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Ministry of trade

Triumvirate of Chevy, Zinger, Noel would each have say in any deal

Hey there, time traveller!
This article was published 3/2/2012 (2022 days ago), so information in it may no longer be current.

SUNRISE, Fla. -- It is not an anniversary anybody in Atlanta -- and certainly not Winnipeg -- will likely celebrate or, perhaps, even remember.

But it was on this date two years ago, Feb. 4, 2010, that the Thrashers/Jets organization made the biggest trade in the franchise's history, shipping all-time leading scorer Ilya Kovalchuk to the New Jersey Devils in a blockbuster trade that included five players and three draft picks.

Craig  Heisinger

Craig Heisinger

Claude Noel


Claude Noel

Two years ago today, then-superstar Ilya Kovalchuk was shipped out by the Atlanta  Thrashers in what has been the franchise's  biggest trade.


Two years ago today, then-superstar Ilya Kovalchuk was shipped out by the Atlanta Thrashers in what has been the franchise's biggest trade.

Kevin  Cheveldayoff

Kevin Cheveldayoff

The deal is worth revisiting, what with the 2012 NHL trading deadline, Feb. 27, now just under three weeks away and the Jets -- like every other squad in the loop -- debating every scenario that may come across management's desk. And it's worth debating because it hammers home just how hit-and-miss trades can be, particularly those made while under pressure -- Kovalchuk was an impending free agent and had turned down a $100-million contract from the Thrashers -- at this time of year.

Not every deal provides the missing piece for a championship run, nor does it necessarily provide the key pieces as part of a rebuild. Consider this: Kovalchuk and defenceman Anssi Salmela were sent to the Devils as part of a package that netted the Thrashers Johnny Oduya, Niclas Bergfors, Patrice Cormier and New Jersey's first-round pick in the 2010 draft. The teams also flipped second-round picks.

Kovalchuk, some two years after the deal, remains the franchise's all-time goals and points leader, but has been less than a point-per-game player for the Devils, who were knocked out of the playoffs in five games the year of the deal and absent from the post-season last year.

Salmela played just 57 games for the Devils and is now in the KHL.

As for what the Thrashers received, Oduya is a regular on the Jet defence, Cormier remains one of the franchise's best prospects while Bergfors is in the KHL. The first-round draft pick that came to Atlanta was shipped to Chicago in the deal that brought Dustin Byfuglien to the Thrashers.

As for the swap of second rounders, the Devils ended up with Jon Merrill, still at the University of Michigan, while the Thrashers sent their pick to the Blackhawks as part of the Byfuglien deal.

The point here is this: As tempted as the Jets may be to make a move in the next three weeks, any deal could have potentially massive implications -- both good and bad -- on a franchise. It's why management has those discussions almost daily during the year and much more often as the deadline approaches. And those chats, Claude Noel confirmed Friday, often include the coach.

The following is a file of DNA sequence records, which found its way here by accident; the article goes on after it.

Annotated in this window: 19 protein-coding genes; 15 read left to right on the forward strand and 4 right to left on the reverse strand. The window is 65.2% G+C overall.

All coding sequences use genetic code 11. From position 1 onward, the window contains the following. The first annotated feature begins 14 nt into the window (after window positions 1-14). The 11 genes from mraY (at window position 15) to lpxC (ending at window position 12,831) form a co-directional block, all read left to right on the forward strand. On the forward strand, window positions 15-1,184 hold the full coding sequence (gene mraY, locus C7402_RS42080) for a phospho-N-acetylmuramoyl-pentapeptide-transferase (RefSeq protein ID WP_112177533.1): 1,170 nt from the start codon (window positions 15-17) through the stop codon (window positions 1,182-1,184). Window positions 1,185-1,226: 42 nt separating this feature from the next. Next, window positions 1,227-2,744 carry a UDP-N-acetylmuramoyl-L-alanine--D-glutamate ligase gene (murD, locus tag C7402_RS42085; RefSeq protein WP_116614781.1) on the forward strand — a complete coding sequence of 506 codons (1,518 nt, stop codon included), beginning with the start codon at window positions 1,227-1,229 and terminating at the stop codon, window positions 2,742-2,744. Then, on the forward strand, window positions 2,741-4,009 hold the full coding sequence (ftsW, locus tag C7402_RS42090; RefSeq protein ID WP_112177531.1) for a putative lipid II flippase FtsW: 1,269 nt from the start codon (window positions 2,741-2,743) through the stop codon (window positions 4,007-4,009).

"They've asked in previous weeks to give some thoughts to this, give some thought to where we're at, give some thought to what we miss or might need," said Noel after Friday's skate at BankAtlantic Center. "I have a pretty good handle on the team. That's a conversation that will probably take place in another week or so. I think they have a pretty good idea."

On this current Jets road trip there has been a noticeable jump in the number of scouts from other teams taking in the action from the press box as clubs scout what assets the Jets may have. And while GM Kevin Cheveldayoff and assistant GM Craig Heisinger have the final pull on any deal, they will be consulting Noel and his assistants for their feel on how a trade may impact the dressing room.

"I've learned before, just through experience, that my place is to coach the team that I have, their job is to concern themselves with the big picture and manage that," Noel said. "That's the way it has to go because once you cross over and think you have a real handle on things from a management standpoint is when you can get yourselves in trouble. Coaches coach in the moment and managers see longer term. They're better at that.

"I know what we're looking at and what we want to be. Are there people that might be moved? I don't know. I don't concern myself with that. I coach the team and try to see where (a deal) might hurt as far as an internal standpoint, what's the perception of the group going to be like? What are they going to feel? Have we given up or not? Management's very concerned with that, too, because we're right there (playoff range) and we want to stay right there." Twitter: @WFPEdTait


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